Theatrical review: Born Around Here.

Lorraine Kinnear

There isn’t a description that can match up to the entrance of the play actors of this magnificent play. Maybe we could put a quote in the place of the way in which the stage was set when the audience stepped into set. “Memory is the scribe of the soul.” Aristotle put it just right with that saying. The actors were in a haze of repetition of their memory, it was a little stage at first because they all spoke at the same time and it had firstly begun to sound offish and a little like gibberish. However the more you listened to them the more it shed light as to the plot of the play. I was amused by it to be honest, I thought it theatrical genius.

Born around here is a story told by five individuals representing the lives of Batswana victimized by the apartheid regimes of South Africa from the 60s through to the early 90s. I imagine the scriptwriters were inspired by the way in which in history when the struggle of the South African natives against the oppression by white minorities, no account is ever made of the people who made great sacrifices for events leading up to the resolution of the entire thing and also people who opened that hands warmly accommodating refugees from South Africa.

Being a political piece one ought to thing that it be straight forward thorough and without emotion, however, the play highlight some touching events that set a lot of lumps in the throats. Leading the story was an old man who lost his child, Raa-Sheila, and could not bear this loss. He being a writer laid down all the important facts that he thought people ought to remember about the struggle, all that was important to him was that this information gets relayed to someone that might care to continue telling this story. This man through his daughter connected indirectly to a young man, Zakes, a freedom fighter who was part of the team outside of South Africa recruiting help from outside to aid in the struggle. Also he had become close with a woman who could easily also pass as his care-taker who also lost a child in the bombings in Gaborone that were set because of suspicion that the place was a hide-out for rebels according to the Apartheid regime.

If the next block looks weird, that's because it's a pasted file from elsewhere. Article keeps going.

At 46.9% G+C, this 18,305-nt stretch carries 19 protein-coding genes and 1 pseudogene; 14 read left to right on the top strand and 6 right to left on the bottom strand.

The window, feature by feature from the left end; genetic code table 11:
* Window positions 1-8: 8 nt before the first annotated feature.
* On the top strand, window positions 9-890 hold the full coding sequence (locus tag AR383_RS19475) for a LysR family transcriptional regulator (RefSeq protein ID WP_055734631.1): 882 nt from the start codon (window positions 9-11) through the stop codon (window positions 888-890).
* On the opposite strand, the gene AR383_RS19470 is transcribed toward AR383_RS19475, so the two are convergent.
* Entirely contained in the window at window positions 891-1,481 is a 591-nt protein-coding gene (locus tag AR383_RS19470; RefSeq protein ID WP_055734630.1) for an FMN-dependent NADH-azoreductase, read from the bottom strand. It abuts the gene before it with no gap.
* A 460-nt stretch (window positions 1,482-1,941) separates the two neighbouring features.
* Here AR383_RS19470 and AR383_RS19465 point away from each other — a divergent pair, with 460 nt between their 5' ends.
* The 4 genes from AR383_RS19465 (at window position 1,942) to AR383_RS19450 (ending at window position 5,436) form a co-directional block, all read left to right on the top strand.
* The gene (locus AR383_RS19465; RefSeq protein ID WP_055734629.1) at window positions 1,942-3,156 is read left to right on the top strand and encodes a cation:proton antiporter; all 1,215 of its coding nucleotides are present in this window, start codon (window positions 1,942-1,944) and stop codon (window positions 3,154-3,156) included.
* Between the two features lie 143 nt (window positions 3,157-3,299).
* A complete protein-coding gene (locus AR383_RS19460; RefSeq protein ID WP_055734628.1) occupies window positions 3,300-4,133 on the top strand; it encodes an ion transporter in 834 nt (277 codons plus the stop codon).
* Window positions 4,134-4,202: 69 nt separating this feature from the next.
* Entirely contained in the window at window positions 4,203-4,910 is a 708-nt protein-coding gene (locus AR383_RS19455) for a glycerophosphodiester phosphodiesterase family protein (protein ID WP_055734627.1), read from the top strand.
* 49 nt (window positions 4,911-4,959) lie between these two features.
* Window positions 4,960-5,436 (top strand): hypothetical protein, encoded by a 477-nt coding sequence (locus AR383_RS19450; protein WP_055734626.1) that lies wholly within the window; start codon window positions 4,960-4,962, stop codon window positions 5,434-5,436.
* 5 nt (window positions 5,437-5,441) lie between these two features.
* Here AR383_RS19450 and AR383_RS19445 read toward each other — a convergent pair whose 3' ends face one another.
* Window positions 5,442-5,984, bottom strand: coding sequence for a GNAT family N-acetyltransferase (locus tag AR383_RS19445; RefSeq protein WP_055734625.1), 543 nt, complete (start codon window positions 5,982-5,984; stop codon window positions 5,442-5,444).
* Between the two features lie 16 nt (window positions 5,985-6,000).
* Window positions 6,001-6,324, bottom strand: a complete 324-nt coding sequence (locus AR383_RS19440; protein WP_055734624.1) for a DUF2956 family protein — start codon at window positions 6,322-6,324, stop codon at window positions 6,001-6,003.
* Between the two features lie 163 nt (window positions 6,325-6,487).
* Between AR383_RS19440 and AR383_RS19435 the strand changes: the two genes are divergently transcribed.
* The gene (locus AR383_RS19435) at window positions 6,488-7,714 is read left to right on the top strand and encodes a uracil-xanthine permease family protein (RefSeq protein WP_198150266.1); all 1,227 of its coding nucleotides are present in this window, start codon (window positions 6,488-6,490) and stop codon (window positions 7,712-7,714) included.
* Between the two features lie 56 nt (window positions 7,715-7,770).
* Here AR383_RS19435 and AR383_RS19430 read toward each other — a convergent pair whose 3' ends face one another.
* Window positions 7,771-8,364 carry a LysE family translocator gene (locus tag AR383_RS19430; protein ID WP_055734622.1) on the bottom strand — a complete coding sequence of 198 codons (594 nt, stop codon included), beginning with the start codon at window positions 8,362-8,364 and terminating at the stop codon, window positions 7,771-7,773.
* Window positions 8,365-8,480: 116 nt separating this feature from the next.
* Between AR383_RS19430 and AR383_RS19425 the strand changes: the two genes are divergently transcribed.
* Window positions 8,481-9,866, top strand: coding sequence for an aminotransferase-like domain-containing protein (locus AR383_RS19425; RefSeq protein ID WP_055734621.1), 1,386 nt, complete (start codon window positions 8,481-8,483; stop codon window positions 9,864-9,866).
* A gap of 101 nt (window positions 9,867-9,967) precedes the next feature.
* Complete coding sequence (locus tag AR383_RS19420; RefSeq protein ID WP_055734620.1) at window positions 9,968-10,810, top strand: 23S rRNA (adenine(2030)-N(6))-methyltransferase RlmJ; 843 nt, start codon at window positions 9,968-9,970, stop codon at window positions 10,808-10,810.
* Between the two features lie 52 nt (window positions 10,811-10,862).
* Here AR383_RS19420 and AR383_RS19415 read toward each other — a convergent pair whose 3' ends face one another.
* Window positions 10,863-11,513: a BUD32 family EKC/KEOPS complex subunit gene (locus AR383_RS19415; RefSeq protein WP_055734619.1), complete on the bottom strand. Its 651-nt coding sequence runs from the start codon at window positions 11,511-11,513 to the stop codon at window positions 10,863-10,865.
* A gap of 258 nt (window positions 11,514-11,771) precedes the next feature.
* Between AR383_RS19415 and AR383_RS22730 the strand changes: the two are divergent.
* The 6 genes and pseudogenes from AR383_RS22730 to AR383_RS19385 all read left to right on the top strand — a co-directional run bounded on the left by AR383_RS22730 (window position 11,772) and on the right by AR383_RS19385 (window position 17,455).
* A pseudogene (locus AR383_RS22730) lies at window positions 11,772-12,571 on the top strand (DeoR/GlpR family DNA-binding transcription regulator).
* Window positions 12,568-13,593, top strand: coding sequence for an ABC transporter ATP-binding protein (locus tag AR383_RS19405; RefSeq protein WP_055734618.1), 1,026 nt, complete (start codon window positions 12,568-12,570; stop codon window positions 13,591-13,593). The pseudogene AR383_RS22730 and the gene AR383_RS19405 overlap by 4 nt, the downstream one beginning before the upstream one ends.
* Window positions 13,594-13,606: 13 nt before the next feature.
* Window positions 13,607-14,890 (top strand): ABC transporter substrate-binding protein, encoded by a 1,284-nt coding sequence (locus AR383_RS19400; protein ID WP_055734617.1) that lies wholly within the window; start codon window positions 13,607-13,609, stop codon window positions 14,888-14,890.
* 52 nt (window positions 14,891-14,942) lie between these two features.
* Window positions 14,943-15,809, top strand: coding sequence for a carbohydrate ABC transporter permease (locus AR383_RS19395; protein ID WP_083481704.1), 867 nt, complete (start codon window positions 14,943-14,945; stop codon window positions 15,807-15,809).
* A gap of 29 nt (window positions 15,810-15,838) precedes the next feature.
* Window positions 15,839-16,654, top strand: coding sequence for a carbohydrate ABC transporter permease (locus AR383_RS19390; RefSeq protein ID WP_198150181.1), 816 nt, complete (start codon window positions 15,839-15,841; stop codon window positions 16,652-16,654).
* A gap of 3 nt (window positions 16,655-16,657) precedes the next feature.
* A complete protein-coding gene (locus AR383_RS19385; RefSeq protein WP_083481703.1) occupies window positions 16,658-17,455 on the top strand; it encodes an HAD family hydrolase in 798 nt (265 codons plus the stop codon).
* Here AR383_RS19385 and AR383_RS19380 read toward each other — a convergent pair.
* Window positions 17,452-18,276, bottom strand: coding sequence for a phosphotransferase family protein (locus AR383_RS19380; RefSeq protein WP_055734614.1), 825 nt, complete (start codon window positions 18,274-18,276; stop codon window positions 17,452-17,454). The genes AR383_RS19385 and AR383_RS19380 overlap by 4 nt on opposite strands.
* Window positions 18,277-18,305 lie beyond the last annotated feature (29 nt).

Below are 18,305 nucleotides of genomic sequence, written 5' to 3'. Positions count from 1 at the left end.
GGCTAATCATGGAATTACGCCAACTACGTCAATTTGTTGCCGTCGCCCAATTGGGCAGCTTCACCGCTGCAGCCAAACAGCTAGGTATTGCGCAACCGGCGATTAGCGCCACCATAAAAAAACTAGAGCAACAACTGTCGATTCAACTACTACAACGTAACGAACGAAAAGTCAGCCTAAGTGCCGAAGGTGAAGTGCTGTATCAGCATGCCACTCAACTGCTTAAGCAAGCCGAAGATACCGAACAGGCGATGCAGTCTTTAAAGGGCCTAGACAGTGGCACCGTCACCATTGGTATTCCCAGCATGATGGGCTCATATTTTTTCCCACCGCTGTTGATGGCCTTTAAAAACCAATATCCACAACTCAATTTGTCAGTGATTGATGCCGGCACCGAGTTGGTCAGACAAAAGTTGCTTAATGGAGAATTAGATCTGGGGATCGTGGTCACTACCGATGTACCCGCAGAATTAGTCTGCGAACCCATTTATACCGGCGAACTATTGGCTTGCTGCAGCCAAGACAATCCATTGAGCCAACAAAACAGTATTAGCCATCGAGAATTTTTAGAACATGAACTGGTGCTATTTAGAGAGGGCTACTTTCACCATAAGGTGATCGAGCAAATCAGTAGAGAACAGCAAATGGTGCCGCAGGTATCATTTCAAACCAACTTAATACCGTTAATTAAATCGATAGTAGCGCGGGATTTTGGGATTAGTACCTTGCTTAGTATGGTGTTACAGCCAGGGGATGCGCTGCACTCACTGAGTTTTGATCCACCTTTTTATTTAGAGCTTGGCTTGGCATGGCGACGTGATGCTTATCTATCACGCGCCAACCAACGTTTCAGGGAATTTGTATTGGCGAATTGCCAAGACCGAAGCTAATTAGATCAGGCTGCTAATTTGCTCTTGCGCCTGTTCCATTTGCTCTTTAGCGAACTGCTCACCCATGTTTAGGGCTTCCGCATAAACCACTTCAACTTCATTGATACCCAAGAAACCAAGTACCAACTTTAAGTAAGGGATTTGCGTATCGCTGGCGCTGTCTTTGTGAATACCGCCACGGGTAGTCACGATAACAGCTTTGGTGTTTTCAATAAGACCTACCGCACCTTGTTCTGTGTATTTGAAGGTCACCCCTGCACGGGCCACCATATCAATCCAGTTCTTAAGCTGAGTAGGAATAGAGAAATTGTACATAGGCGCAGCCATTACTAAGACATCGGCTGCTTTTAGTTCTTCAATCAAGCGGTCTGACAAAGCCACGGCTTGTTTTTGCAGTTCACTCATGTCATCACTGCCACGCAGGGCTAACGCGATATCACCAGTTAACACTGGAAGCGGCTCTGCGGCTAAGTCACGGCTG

The play in the overall highlights some historical facts that I am pretty sure only a small population of the world know about, and not only that but the play actually invokes emotion in the listener which made it feel like we were reliving those events. The dramatization was full with choral and drums. It made the massage that they wanted to tell even louder, playing on the audience’s emotion with songs that every Motswana knows and changing the lyrics to suit the script. I remember almost crying when the woman who had lost her child broke out in song glazed in deep hurt, “Sananapo, mpiletseng Sananapo. Ba mmolaile, ba mpha masapo bare ke a boloke.” Which loosely translates, they have killed my child and gave me bones to bury them. This made the loss of a child from a mother such a graphical thing. The actor really got into character and sang cried. It was almost the saddest thing I have ever seen.

From what I understand the play has been played in several other places besides Botswana, and I was happy to learn this because I found it to be something especially important to be told and retold and retold. I commend the playwright, I absolutely believe that their mind is lit with such genius and the way in which they worked with the actors to make the play so emotional and educational and entertaining. Also because this is history that a lot of us don’t know especially as you we ought to them journalize it and make it part of the education system, either plainly in theater or as a written work that people can find in a library